RenderManager and other developer updates

Here is a brief update on new repositories and features and major enhancements for the OSVR software platform.


  • OSVR RenderManager is now open-sourced
  • New documentation repository as well as global search from
  • Dozens of new devices
  • Support for latest Unity and Unreal versions including new samples

Details below


A new documentation repository saves as the gateway for developer documentation, tips and tricks, configuration instructions and a whole lot more. Please visit

Because this is an open-source repository, we encourage you to contribute to it and share your experience.


RenderManager was previously distributed as closed-source but now it has been split into an open-source repository that performs most of the functions and two closed-source repositories (one for NVIDIA, one for AMD) that require individual NDAs with NVIDIA or AMD

What RenderManager Provides?

RenderManager provides a number of functions beyond the OSVR-Core library in support of VR rendering. It wraps the Core functions in an easy-to-use interface that implements many VR-specific needs.

  • DirectMode: On platforms that support it, RenderManager implements direct rendering to the display, bypassing operating-system delays and enabling front- buffer rendering. On Windows, this is implemented using nVidia’s VR Direct Mode rendering and AMD’s Direct-to-Display rendering. These share a common interface in RenderManager and plans are underway to extend these to new operating systems as they become available. DirectMode supports both D3D11 and OpenGL (core and legacy) on Windows.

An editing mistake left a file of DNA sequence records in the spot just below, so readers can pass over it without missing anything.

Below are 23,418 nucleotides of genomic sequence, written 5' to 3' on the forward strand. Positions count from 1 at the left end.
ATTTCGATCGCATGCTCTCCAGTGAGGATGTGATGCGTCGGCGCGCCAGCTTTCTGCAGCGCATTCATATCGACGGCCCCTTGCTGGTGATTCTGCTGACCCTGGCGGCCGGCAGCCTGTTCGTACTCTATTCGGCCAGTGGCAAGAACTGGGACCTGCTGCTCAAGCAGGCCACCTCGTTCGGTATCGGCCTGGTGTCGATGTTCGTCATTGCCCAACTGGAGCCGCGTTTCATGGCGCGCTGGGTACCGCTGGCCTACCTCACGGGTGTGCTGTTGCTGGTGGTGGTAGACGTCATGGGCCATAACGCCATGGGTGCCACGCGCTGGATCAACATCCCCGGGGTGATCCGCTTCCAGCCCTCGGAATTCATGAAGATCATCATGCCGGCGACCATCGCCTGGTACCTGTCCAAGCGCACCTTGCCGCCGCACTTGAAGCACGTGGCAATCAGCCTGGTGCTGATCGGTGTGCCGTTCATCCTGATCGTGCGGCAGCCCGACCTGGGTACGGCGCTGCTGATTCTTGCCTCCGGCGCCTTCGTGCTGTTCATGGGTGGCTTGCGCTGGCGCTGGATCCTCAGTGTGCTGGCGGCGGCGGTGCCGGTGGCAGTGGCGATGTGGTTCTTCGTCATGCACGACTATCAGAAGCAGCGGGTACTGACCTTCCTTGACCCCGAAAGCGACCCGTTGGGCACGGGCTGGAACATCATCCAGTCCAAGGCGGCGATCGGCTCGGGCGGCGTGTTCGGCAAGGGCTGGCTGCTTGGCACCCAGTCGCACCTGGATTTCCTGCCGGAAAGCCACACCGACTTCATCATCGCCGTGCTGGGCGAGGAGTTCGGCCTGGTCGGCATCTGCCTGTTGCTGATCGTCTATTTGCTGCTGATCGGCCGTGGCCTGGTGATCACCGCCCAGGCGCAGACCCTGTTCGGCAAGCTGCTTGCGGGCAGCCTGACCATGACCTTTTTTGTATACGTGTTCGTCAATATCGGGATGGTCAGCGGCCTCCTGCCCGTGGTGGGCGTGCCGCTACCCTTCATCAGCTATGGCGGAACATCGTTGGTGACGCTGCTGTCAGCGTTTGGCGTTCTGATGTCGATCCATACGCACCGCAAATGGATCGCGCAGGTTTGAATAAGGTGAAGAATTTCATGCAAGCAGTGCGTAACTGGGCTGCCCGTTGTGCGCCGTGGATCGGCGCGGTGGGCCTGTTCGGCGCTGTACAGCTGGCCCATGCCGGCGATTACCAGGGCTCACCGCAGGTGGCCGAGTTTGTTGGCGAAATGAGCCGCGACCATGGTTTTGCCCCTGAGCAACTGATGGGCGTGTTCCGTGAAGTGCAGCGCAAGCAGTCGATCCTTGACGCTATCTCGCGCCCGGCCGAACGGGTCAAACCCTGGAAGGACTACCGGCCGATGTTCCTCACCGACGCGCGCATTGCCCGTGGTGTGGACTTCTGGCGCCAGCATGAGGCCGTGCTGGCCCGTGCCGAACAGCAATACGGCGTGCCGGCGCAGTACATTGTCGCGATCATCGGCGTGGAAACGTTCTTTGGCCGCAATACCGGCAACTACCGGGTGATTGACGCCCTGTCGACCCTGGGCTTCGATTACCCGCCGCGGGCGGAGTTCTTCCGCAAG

The following capabilities are provided on all supported platforms:

  • Distortion correction: This enables undistortion of HMD lenses. Configuration files can be used to specify the type of distortion correction used, from several choices: rgb polynomial away from a center, monochromatic unstructured mesh, and rgb unstructured mesh. RenderManager includes distortion-mesh-construction for all of its rendering libraries based on all of the above input types. See RenderManager.h for more information.